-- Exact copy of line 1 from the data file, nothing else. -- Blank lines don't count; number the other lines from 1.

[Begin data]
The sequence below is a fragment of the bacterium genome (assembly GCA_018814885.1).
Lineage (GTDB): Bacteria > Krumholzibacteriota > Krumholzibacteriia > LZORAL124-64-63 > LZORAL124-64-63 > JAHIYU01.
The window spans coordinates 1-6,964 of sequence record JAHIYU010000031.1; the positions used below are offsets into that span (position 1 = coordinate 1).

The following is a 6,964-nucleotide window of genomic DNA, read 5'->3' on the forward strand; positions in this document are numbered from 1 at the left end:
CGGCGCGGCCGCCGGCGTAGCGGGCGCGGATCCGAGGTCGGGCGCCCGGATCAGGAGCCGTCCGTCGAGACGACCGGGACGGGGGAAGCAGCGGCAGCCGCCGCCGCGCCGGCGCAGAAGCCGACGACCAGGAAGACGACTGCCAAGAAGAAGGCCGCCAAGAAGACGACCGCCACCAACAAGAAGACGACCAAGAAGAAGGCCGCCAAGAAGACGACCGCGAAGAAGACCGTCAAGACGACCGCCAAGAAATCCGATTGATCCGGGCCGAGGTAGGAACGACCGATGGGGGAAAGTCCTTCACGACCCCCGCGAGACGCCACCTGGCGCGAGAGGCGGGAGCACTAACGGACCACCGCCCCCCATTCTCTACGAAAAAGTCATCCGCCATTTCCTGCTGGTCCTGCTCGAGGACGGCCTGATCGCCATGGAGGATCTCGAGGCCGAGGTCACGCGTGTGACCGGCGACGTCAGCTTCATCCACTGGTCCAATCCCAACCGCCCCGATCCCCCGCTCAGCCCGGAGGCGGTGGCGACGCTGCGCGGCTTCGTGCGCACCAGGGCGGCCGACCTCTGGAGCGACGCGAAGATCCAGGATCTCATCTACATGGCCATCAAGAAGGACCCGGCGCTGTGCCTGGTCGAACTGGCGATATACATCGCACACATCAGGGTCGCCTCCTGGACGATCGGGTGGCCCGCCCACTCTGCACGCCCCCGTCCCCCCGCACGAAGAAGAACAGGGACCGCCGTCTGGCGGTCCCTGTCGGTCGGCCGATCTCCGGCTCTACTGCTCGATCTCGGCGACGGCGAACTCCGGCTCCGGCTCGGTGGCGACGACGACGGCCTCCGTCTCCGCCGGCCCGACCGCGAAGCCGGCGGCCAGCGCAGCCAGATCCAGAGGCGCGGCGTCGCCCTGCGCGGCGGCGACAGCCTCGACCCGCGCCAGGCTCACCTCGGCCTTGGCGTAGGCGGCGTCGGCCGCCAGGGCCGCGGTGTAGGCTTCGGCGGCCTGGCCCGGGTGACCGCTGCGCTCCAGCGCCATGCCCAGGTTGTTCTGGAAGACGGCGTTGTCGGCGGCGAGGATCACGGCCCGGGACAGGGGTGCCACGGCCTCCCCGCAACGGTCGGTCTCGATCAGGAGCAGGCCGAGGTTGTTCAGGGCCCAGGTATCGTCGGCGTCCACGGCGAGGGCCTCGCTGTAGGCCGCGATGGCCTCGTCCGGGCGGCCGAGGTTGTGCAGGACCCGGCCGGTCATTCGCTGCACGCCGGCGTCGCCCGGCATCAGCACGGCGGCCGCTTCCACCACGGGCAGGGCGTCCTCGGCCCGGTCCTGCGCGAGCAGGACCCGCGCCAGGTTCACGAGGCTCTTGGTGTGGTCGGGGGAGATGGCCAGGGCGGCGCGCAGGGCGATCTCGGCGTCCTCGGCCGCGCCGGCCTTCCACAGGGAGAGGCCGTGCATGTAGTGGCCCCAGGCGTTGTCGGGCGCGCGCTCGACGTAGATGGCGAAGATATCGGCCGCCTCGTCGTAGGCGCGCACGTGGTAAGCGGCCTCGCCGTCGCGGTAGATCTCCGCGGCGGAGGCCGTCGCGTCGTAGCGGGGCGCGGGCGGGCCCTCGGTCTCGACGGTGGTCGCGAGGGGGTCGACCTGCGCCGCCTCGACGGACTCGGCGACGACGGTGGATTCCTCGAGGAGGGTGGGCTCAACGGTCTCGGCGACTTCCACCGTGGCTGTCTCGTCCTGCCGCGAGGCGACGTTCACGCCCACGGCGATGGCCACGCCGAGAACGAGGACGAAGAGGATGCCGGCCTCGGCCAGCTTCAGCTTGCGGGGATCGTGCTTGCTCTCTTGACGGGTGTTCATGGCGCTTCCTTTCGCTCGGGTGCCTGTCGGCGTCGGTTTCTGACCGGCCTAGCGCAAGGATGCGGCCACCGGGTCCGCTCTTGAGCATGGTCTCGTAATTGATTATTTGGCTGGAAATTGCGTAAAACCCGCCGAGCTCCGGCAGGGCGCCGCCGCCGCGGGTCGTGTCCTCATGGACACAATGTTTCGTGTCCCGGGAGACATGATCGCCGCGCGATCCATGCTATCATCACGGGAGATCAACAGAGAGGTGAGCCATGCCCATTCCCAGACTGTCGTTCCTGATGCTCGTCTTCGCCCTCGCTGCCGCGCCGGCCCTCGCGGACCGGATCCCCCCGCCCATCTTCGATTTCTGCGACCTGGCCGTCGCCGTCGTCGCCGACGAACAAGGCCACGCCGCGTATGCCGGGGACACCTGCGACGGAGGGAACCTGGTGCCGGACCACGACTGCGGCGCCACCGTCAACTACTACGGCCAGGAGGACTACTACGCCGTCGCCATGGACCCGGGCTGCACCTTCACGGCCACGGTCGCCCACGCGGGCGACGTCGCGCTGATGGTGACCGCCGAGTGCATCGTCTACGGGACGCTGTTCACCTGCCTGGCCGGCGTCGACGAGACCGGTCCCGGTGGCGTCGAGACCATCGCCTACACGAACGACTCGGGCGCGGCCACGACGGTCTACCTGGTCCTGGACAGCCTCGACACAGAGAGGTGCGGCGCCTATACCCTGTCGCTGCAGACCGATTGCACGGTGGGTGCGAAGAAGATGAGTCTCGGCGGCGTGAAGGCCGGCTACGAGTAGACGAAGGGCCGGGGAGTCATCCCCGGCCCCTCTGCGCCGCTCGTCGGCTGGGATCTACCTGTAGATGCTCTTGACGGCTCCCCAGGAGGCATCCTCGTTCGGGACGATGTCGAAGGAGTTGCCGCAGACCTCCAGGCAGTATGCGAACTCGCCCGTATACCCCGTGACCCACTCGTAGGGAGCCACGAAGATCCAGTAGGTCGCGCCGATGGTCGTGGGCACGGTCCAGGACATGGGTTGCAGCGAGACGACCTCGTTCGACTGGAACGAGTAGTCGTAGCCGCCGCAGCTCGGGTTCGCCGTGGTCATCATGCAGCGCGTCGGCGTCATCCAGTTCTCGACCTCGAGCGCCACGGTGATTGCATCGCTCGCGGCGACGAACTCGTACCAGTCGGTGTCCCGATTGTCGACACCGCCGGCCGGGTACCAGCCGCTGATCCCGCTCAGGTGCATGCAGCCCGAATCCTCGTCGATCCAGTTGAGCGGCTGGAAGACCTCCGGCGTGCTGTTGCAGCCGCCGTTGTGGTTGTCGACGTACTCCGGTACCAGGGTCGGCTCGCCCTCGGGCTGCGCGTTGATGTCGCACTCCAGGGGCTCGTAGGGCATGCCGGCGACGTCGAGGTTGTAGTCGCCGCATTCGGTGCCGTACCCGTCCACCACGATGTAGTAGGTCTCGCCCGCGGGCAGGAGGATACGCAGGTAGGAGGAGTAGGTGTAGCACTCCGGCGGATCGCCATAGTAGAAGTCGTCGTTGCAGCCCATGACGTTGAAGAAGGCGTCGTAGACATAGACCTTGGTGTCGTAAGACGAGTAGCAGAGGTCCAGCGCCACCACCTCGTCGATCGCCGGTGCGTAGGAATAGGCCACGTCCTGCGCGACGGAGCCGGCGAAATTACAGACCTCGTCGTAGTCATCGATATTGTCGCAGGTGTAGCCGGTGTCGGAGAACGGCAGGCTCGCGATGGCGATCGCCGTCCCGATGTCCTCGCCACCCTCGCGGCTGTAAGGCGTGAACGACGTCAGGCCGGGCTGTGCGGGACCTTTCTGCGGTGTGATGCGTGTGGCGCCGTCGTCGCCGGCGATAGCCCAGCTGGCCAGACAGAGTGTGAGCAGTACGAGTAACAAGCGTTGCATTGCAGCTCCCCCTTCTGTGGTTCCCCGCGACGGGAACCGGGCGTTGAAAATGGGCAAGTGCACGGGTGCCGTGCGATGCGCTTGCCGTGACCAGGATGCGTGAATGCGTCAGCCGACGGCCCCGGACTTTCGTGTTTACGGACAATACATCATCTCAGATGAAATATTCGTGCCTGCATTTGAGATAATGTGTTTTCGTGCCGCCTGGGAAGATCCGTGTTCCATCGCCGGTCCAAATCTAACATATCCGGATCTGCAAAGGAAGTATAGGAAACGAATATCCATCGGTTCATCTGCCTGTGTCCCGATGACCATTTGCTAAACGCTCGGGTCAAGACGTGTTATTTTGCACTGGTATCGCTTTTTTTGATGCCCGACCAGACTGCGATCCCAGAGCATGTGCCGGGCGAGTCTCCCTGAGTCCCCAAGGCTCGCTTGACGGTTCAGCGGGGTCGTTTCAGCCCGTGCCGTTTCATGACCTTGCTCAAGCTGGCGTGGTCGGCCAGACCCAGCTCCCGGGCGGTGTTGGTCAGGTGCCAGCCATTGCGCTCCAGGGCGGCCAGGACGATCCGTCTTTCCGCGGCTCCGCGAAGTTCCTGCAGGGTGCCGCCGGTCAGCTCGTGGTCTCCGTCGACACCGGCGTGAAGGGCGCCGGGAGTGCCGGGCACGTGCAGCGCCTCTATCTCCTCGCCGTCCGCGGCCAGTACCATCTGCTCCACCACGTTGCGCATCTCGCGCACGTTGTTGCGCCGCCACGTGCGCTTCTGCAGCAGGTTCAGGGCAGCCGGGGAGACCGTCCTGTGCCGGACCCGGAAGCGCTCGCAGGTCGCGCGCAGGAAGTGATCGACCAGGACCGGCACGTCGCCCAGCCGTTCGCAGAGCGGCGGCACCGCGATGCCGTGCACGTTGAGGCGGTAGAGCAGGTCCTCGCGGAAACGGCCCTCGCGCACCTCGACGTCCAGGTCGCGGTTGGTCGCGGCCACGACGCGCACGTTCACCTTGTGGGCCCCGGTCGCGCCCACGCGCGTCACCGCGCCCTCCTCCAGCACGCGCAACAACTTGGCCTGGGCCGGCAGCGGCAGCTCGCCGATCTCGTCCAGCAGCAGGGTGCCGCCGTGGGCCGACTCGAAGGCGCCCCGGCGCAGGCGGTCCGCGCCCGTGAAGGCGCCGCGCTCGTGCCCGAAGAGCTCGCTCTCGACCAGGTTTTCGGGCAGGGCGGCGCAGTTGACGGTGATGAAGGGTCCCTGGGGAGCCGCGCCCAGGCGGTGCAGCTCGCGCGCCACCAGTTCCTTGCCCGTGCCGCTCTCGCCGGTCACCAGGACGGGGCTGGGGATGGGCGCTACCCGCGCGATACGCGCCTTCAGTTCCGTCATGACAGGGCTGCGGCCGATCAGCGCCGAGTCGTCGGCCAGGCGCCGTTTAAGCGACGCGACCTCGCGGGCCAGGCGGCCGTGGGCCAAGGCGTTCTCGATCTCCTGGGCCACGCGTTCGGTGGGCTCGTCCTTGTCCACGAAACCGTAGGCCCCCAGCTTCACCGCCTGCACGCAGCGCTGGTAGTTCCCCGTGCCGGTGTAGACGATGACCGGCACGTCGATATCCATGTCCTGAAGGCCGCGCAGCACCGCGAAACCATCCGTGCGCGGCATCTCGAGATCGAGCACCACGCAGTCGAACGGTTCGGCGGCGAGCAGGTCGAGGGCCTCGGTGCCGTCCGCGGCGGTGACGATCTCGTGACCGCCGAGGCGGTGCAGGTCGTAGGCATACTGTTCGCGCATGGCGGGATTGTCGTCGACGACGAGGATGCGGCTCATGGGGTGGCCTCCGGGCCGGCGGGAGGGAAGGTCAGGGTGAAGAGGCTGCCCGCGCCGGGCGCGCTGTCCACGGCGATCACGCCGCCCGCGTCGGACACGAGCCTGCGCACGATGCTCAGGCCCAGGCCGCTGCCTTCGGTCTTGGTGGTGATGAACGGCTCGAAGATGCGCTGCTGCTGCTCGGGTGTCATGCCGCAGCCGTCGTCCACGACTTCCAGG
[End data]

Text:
The sequence below is a fragment of the bacterium genome (assembly GCA_018814885.1).